Garris first met Davis in 2003 while working on a video project for a band. He was struck by Davis’ talent immediately.
“He was a fantastic musician,” Garris said. “I was wondering why he was playing in these small pubs and bars.”
Garris and Davis had only occasional contact in the next few years. In 2009, Garris learned of Davis’ death and decided he wanted to tell the musician’s story.
His extensive research and tireless work listening to music and interviewing those who knew Davis left him with a detailed portrait of a musician.
“I think this is a film that musicians will flock to because it is a portrait of the ups and downs in the life of musician,” Garris said. “They’ll say, ‘That’s what a musician’s life is really like.’”
Stockham has seen the film and said it will have wide appeal.
“Anybody who doesn’t know Nathan would walk away from this film and feel like they knew him,” Stockham said. “It’s about the music, and in the end all Nathan wanted was for people to listen to his music.”
This is the sixth year for the Myrtle Beach International Film Festival, which touts itself as a chance for filmmakers to submit their work for a “unbiased review.”
According to the festival’s website, films are assessed on technical and artistic value, uniqueness, style, and how far the project was taken based on the resources available.
“We have some really great films, outstanding directors,” said Jerry Dalton, of Dalton Pictures, the group that puts on the festival.
This year’s categories are: short (30 minutes or less), animation, feature project, documentary, music video and anything goes.
Tickets can be purchased at the box office before the screening at regular ticket prices, which range from $5.50 to $8.75.
Attendees can purchase a five-ticket pass for $30, which allows them into any five blocks of their choice. An all all-access pass for all the screenings is available for $100.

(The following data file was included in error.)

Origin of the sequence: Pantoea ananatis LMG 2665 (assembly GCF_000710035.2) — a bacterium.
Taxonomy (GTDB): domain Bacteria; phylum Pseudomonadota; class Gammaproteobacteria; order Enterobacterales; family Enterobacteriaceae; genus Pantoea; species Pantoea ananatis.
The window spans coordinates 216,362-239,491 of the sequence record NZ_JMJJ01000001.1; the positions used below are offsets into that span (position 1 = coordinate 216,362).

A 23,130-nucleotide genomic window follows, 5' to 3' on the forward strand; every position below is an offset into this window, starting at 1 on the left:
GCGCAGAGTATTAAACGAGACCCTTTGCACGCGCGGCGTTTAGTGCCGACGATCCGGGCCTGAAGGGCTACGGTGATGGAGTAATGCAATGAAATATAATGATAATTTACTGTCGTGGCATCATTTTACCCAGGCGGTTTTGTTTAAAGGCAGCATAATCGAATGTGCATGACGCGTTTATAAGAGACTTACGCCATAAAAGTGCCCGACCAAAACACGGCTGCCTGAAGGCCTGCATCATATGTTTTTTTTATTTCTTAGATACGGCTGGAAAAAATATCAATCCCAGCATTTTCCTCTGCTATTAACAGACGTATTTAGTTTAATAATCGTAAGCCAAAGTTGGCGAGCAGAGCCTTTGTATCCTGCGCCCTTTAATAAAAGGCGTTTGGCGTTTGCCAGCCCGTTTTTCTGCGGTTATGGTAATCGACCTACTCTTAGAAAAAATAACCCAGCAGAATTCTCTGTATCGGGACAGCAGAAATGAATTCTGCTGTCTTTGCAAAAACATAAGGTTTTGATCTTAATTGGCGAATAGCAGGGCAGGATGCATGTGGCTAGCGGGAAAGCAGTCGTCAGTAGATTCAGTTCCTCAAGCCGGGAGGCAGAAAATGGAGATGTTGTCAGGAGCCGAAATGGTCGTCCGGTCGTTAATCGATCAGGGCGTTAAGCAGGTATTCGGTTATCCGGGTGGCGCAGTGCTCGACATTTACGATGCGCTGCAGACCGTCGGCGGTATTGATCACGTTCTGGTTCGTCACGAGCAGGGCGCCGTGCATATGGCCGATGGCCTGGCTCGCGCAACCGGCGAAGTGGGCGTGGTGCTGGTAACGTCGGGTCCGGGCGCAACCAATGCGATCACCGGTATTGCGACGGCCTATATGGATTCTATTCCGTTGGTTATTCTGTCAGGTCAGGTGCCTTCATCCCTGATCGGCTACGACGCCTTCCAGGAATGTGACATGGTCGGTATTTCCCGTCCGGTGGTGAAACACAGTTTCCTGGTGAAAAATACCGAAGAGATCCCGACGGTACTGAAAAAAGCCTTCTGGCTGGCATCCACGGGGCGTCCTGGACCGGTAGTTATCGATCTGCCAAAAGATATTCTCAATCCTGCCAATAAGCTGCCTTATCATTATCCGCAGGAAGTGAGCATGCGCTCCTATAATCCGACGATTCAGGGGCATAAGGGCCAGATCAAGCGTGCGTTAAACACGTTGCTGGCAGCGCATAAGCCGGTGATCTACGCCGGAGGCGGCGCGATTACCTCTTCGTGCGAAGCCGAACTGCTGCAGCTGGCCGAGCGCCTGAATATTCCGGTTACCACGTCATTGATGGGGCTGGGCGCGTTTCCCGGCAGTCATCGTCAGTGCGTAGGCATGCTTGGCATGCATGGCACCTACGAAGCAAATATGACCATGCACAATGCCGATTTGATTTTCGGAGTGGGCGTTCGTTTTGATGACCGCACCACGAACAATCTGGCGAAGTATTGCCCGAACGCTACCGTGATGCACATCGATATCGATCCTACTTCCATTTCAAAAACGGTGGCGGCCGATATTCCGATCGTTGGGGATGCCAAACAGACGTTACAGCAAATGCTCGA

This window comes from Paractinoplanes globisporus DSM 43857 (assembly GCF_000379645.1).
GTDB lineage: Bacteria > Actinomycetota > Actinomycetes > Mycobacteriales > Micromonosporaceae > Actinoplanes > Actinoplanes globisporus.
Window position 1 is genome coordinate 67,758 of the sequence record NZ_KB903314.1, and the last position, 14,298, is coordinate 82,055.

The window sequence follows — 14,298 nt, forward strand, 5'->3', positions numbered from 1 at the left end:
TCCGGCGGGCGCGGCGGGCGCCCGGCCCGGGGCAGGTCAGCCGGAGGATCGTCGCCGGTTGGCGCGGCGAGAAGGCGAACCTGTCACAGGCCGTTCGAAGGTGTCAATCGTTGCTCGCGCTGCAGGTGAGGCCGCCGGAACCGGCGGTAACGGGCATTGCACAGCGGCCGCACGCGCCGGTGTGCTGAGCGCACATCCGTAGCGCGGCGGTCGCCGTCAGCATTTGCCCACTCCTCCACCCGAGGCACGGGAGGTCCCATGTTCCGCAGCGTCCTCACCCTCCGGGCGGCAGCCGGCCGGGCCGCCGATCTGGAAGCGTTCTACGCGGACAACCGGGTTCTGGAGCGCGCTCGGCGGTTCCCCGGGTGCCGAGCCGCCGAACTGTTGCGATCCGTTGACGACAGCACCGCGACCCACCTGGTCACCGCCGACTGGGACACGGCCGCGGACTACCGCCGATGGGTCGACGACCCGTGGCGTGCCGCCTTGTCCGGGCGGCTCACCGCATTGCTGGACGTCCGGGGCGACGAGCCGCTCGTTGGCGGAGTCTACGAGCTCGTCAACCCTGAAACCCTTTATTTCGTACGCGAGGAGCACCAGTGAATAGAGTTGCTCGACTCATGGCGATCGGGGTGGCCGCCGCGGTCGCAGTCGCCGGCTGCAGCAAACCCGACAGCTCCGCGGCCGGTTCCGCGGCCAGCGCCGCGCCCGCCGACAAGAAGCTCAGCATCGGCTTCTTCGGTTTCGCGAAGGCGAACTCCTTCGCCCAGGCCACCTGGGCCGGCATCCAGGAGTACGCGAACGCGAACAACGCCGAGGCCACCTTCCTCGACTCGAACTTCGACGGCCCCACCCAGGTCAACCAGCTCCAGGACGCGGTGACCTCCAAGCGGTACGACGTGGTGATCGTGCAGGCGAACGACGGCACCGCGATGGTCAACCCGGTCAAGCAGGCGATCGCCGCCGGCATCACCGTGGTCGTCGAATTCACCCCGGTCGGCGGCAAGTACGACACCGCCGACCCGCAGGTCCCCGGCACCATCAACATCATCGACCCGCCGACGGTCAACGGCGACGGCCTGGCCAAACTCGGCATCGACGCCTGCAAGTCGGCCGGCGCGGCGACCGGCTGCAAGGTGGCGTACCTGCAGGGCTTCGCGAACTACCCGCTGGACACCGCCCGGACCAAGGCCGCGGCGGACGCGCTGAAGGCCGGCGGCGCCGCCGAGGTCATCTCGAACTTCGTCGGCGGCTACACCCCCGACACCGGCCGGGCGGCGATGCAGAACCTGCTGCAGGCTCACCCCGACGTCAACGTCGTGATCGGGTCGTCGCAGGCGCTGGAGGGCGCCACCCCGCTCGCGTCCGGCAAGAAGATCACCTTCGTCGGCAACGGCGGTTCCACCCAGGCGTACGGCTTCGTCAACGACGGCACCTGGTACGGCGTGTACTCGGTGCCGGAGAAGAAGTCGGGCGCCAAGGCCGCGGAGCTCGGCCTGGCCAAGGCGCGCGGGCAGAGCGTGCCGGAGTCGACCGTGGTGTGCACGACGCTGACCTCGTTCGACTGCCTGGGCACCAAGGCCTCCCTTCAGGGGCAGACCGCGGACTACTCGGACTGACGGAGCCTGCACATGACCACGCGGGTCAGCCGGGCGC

Q&A sessions will take place after each block of films. A block of films is on a two-hour screening schedule throughout each day. The first block begins at noon, and the final block begins at 9:45 p.m. Inside each block there may be one feature-length film. It could include a feature length film and two or three shorts, animations, documentaries, music videos, etc.
Those wishing to purchase tickets in advance can call Dalton Pictures at (843) 497-0220 or inquire by email at firstname.lastname@example.org or email@example.com.
Dalton said Garris’ film is a quality documentary that is the perfect mix of technical and directorial skill and strong subject matter.
“It’s not always interesting to do a documentary on one person, but this was because Nathan Davis had so much character, so much life,” Dalton said. “Everyone he seemed to come in contact with had a special relationship with him. I never had the pleasure of meeting him, but I would have liked to. There was something very special about him.”
Contact Tom Embrey at firstname.lastname@example.org.